Liverpool were undeniably better against Chelsea on Tuesday than they have been in recent weeks. The entire month of January was a slog for them, crashing out of two cups and, arguably, the title race. With that in mind, Liverpool went into their game against Chelsea with three home losses in a row, needing to turn things around desperately. Though they would only get a single point out of the game, Liverpool would put in a performance that showed there was still fight in this team. What the heck happened?
For as long as I have been watching the game, Liverpool have been a team that plays to the ability of their opponents. This has far too often resulted in thrilling games against big teams, but disappointment against the minnows. There are times when, yes, they don’t fit into this category. The 2013/14 season, Liverpool were flattrack bullies who put smaller teams to the sword. This season, however, we have seen signs of that mentality creaking back into the team. The Chelsea game could have been a continuation of that theme, but that is a shallow explanation for something more interesting going on.
The return of Liverpool’s relentless pace and pressing were clear for all to see, and this was a big part of why Liverpool did so well. In the first 15 minutes, Liverpool had over 81% of possession. And it wasn’t the flaccid, passing around the possession too often associated with high possession games. This was pinning Chelsea back in their own half, forcing them to make last-ditch save after last-ditch save. When Chelsea got on the ball, there was always at least one Liverpool player directly in their face, immediately challenging for the ball. This has been sorely lacking in Liverpool’s play over the last month, but doesn’t explain everything, either.
No, instead, we can gleam even more from the midfield trio. Let’s get this out of the way quickly. Jordan Henderson was imperious. He made the opening pass that led to Liverpool’s goal and was constantly moving, shuffling the ball, and leading the press. Henderson is such an underrated player that it is astonishing. Georginio Wijnaldum is another player who was absolutely at the top of his game, ultimately nabbing a goal for himself. The only member of the midfield trio that didn’t quite fit the quick moving style of the team was Emre Can, but a combination of the other two playing outstandingly and him making up for his slowness in other ways, made sure that it didn’t effect the overall play as much as it has in the past. In past games, Can was the downfall of the midfield, not because he is a poor player, but because he is often too slow on the ball to fit the style of play. The way Liverpool plays requires players to be mentally and physically quick, and Can was unable to pull this off. In this game, he was able to pick up the pace more, and that helped immensely.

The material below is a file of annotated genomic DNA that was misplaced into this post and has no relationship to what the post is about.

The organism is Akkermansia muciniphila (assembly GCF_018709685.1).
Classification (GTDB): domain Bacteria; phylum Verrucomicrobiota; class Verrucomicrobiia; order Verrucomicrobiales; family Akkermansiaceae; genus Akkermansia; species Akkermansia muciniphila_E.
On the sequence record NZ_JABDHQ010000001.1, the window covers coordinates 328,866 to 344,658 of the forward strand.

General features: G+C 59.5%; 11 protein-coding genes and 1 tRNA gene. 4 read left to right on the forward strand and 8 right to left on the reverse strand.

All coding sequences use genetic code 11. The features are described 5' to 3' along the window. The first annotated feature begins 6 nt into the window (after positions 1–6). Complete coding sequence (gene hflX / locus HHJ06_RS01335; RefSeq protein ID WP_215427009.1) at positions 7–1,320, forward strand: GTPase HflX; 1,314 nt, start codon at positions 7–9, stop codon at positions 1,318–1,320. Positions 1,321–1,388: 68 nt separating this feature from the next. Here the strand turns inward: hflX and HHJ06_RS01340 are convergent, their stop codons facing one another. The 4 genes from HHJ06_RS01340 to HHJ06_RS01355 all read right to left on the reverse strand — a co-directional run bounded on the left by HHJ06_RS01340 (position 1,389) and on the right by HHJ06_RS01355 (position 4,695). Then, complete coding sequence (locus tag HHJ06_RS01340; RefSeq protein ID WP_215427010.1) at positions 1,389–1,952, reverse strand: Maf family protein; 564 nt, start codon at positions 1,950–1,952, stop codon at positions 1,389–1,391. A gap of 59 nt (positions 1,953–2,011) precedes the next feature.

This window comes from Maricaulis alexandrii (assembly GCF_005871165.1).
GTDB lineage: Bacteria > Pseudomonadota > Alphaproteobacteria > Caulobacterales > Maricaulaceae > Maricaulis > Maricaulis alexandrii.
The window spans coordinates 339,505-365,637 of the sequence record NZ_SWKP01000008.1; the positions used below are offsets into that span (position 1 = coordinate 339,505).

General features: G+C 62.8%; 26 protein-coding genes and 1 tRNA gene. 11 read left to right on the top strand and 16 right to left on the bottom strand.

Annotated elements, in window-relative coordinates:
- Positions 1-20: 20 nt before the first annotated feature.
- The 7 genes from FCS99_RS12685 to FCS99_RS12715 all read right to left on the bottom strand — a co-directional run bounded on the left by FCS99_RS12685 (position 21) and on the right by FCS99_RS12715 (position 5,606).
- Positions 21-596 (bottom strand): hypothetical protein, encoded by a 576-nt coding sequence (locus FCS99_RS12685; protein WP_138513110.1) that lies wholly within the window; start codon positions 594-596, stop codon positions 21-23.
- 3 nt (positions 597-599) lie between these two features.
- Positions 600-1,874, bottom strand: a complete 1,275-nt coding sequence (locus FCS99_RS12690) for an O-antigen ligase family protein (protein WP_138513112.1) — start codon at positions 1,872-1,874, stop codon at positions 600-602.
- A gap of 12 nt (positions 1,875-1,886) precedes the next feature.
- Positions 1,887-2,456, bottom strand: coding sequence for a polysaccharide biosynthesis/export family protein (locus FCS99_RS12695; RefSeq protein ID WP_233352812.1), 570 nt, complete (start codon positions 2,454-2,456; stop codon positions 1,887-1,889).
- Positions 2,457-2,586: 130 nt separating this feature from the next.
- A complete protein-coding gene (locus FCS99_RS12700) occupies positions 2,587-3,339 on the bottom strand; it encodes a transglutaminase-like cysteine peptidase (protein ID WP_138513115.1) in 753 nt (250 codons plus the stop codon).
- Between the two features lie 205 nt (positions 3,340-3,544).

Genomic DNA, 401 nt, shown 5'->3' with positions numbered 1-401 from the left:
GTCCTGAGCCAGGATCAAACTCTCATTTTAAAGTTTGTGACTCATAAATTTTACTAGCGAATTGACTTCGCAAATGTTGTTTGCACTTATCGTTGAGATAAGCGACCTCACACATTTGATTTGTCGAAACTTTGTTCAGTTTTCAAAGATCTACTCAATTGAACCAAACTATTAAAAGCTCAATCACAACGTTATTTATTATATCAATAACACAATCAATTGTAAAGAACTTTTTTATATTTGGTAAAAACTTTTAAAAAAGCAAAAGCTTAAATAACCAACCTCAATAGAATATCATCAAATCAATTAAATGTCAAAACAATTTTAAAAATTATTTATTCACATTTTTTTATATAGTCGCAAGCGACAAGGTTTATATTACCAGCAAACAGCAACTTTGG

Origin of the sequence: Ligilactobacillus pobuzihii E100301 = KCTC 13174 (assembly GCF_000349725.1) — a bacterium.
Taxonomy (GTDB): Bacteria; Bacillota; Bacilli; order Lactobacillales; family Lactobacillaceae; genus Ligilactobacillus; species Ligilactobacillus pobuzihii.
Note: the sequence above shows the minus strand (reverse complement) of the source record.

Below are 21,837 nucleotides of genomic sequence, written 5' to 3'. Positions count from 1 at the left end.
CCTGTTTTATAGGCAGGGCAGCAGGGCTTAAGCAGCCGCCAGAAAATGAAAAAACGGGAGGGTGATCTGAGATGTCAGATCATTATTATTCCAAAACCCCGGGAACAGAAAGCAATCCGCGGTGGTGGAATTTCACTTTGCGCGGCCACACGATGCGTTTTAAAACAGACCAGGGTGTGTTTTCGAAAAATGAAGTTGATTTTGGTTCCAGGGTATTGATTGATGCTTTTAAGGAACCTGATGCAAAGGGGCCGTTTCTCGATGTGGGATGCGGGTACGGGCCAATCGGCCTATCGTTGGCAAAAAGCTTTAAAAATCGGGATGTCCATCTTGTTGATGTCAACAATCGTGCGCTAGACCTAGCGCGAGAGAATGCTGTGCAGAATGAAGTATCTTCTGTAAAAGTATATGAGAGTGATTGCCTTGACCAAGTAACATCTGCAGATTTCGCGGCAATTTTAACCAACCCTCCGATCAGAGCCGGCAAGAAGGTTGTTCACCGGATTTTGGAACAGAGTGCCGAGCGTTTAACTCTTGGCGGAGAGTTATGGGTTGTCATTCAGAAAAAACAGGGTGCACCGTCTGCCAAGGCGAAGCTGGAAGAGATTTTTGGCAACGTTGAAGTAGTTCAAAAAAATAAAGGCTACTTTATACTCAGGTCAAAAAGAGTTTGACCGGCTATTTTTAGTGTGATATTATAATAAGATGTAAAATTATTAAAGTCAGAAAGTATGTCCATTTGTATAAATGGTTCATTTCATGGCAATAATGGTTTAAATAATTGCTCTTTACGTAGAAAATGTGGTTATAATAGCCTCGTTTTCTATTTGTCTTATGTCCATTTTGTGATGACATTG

Sadio Mane leaving may have taken a good deal of physical pace out of the team, but they were actually starting to fall off the pace prior to that. Indeed, you can draw connections to the Coutinho and Henderson injuries earlier. This isn’t because the two players are instrumental in the way Liverpool plays, though this is also true, but rather that it destabilized the midfield. Coutinho’s injury forced Adam Lallana into the front three, and the Henderson injury took the fulcrum of the team out and replaced with it Lucas or Can, who are both slower on the ball.
Looking ahead, this teaches us a lot about what we can expect from Liverpool. First and foremost, with fewer games being played between now and the end of the season, expect a massive uptick in form from Liverpool. This shouldn’t be too difficult considering last month’s form. Adding in additional time for rest and preparation, you have a deadly team when the goals pick back up. Next, it shows us a clear blueprint to players that fit the overall style that Jurgen Klopp will be looking at in the summer. This will come in the form of a mixture between academy graduates (the young midfielder Ovie Ejaria looks to be a prime example) and bringing in new players (Julian Brandt or Christian Pulisic seem to be big targets among others).
Finally, it shows that Liverpool’s biggest weakness is not defense or goalkeeping, but in like-for-like depth. Rather traditional depth, which would be quality players on the bench that can be counted on, Liverpool need more players that can come in and keep the style going. That is what didn’t happen this past January. Liverpool lost one or two key figures in the style and replaced them with square pegs in round holes. Having a “Plan B” is great, but not at the expense of everything falling apart when you lose a player or two to injury. Liverpool may improve drastically over the next few weeks, and may even finish as high as 2nd, but these will be hard lessons that Klopp’s team will have learned. It may cost them the title, but could serve them well in seasons to come.